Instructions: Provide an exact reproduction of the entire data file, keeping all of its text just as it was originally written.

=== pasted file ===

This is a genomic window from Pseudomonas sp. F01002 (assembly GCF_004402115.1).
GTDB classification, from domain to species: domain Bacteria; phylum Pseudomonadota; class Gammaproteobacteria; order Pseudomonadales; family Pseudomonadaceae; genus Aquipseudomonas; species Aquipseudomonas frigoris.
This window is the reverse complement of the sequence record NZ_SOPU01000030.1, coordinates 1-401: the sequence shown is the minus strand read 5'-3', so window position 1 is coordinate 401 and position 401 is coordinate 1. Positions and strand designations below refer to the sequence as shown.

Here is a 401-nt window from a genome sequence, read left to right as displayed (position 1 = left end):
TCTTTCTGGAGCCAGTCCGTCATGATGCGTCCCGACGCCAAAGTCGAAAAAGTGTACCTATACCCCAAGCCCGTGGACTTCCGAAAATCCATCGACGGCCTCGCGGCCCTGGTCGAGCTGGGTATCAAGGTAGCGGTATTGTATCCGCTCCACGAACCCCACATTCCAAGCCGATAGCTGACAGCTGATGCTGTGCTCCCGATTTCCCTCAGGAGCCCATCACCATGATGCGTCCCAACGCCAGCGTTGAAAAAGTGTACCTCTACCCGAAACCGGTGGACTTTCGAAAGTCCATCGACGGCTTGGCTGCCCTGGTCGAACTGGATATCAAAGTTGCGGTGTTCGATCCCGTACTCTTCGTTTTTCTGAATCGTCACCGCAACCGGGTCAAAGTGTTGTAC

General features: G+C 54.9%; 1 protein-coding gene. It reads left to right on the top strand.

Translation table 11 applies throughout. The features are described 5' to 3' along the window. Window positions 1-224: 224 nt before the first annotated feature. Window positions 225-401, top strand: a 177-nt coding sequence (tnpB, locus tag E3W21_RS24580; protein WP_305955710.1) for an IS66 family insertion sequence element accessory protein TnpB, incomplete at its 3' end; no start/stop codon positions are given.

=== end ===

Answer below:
This is a genomic window from Pseudomonas sp. F01002 (assembly GCF_004402115.1).
GTDB classification, from domain to species: domain Bacteria; phylum Pseudomonadota; class Gammaproteobacteria; order Pseudomonadales; family Pseudomonadaceae; genus Aquipseudomonas; species Aquipseudomonas frigoris.
This window is the reverse complement of the sequence record NZ_SOPU01000030.1, coordinates 1-401: the sequence shown is the minus strand read 5'-3', so window position 1 is coordinate 401 and position 401 is coordinate 1. Positions and strand designations below refer to the sequence as shown.

Here is a 401-nt window from a genome sequence, read left to right as displayed (position 1 = left end):
TCTTTCTGGAGCCAGTCCGTCATGATGCGTCCCGACGCCAAAGTCGAAAAAGTGTACCTATACCCCAAGCCCGTGGACTTCCGAAAATCCATCGACGGCCTCGCGGCCCTGGTCGAGCTGGGTATCAAGGTAGCGGTATTGTATCCGCTCCACGAACCCCACATTCCAAGCCGATAGCTGACAGCTGATGCTGTGCTCCCGATTTCCCTCAGGAGCCCATCACCATGATGCGTCCCAACGCCAGCGTTGAAAAAGTGTACCTCTACCCGAAACCGGTGGACTTTCGAAAGTCCATCGACGGCTTGGCTGCCCTGGTCGAACTGGATATCAAAGTTGCGGTGTTCGATCCCGTACTCTTCGTTTTTCTGAATCGTCACCGCAACCGGGTCAAAGTGTTGTAC

General features: G+C 54.9%; 1 protein-coding gene. It reads left to right on the top strand.

Translation table 11 applies throughout. The features are described 5' to 3' along the window. Window positions 1-224: 224 nt before the first annotated feature. Window positions 225-401, top strand: a 177-nt coding sequence (tnpB, locus tag E3W21_RS24580; protein WP_305955710.1) for an IS66 family insertion sequence element accessory protein TnpB, incomplete at its 3' end; no start/stop codon positions are given.